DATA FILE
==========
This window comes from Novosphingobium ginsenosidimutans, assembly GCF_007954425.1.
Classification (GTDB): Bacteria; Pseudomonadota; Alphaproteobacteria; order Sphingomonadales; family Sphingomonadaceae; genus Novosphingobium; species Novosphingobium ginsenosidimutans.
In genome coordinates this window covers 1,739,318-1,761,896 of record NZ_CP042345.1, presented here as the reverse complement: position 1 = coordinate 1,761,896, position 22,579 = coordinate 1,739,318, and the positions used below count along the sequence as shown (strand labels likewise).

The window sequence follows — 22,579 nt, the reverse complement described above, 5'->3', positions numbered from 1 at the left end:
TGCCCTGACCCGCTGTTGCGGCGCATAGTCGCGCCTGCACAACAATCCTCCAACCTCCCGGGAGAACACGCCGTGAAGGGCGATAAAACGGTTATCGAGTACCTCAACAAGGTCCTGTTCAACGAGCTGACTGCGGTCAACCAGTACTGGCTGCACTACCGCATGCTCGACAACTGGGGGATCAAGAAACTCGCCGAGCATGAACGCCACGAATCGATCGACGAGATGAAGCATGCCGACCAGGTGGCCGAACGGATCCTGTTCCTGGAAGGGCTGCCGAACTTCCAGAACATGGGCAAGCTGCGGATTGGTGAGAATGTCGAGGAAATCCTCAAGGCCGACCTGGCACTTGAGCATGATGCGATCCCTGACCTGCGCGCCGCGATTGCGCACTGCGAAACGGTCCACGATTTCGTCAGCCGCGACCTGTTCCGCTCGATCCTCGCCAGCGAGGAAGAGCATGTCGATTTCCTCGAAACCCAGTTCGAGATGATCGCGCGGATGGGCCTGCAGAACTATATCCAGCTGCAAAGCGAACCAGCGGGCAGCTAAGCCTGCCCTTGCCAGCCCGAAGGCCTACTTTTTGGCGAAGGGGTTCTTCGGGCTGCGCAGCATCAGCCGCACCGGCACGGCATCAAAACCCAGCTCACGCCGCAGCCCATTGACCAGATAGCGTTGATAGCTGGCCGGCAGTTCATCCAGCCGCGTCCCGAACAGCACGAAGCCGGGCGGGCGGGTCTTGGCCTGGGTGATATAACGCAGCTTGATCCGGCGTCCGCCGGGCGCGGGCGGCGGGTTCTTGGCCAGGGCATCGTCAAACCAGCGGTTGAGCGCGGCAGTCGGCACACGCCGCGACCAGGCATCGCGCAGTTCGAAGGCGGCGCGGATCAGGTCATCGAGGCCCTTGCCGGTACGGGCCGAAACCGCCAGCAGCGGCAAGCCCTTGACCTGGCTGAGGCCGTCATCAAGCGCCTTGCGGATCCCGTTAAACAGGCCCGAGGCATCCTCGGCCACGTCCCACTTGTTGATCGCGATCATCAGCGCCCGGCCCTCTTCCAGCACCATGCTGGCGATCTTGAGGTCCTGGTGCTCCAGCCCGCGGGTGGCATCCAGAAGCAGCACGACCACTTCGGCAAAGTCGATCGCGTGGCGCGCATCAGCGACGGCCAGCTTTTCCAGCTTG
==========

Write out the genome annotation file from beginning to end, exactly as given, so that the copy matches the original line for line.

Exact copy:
This window comes from Novosphingobium ginsenosidimutans, assembly GCF_007954425.1.
Classification (GTDB): Bacteria; Pseudomonadota; Alphaproteobacteria; order Sphingomonadales; family Sphingomonadaceae; genus Novosphingobium; species Novosphingobium ginsenosidimutans.
In genome coordinates this window covers 1,739,318-1,761,896 of record NZ_CP042345.1, presented here as the reverse complement: position 1 = coordinate 1,761,896, position 22,579 = coordinate 1,739,318, and the positions used below count along the sequence as shown (strand labels likewise).

The window sequence follows — 22,579 nt, the reverse complement described above, 5'->3', positions numbered from 1 at the left end:
TGCCCTGACCCGCTGTTGCGGCGCATAGTCGCGCCTGCACAACAATCCTCCAACCTCCCGGGAGAACACGCCGTGAAGGGCGATAAAACGGTTATCGAGTACCTCAACAAGGTCCTGTTCAACGAGCTGACTGCGGTCAACCAGTACTGGCTGCACTACCGCATGCTCGACAACTGGGGGATCAAGAAACTCGCCGAGCATGAACGCCACGAATCGATCGACGAGATGAAGCATGCCGACCAGGTGGCCGAACGGATCCTGTTCCTGGAAGGGCTGCCGAACTTCCAGAACATGGGCAAGCTGCGGATTGGTGAGAATGTCGAGGAAATCCTCAAGGCCGACCTGGCACTTGAGCATGATGCGATCCCTGACCTGCGCGCCGCGATTGCGCACTGCGAAACGGTCCACGATTTCGTCAGCCGCGACCTGTTCCGCTCGATCCTCGCCAGCGAGGAAGAGCATGTCGATTTCCTCGAAACCCAGTTCGAGATGATCGCGCGGATGGGCCTGCAGAACTATATCCAGCTGCAAAGCGAACCAGCGGGCAGCTAAGCCTGCCCTTGCCAGCCCGAAGGCCTACTTTTTGGCGAAGGGGTTCTTCGGGCTGCGCAGCATCAGCCGCACCGGCACGGCATCAAAACCCAGCTCACGCCGCAGCCCATTGACCAGATAGCGTTGATAGCTGGCCGGCAGTTCATCCAGCCGCGTCCCGAACAGCACGAAGCCGGGCGGGCGGGTCTTGGCCTGGGTGATATAACGCAGCTTGATCCGGCGTCCGCCGGGCGCGGGCGGCGGGTTCTTGGCCAGGGCATCGTCAAACCAGCGGTTGAGCGCGGCAGTCGGCACACGCCGCGACCAGGCATCGCGCAGTTCGAAGGCGGCGCGGATCAGGTCATCGAGGCCCTTGCCGGTACGGGCCGAAACCGCCAGCAGCGGCAAGCCCTTGACCTGGCTGAGGCCGTCATCAAGCGCCTTGCGGATCCCGTTAAACAGGCCCGAGGCATCCTCGGCCACGTCCCACTTGTTGATCGCGATCATCAGCGCCCGGCCCTCTTCCAGCACCATGCTGGCGATCTTGAGGTCCTGGTGCTCCAGCCCGCGGGTGGCATCCAGAAGCAGCACGACCACTTCGGCAAAGTCGATCGCGTGGCGCGCATCAGCGACGGCCAGCTTTTCCAGCTTG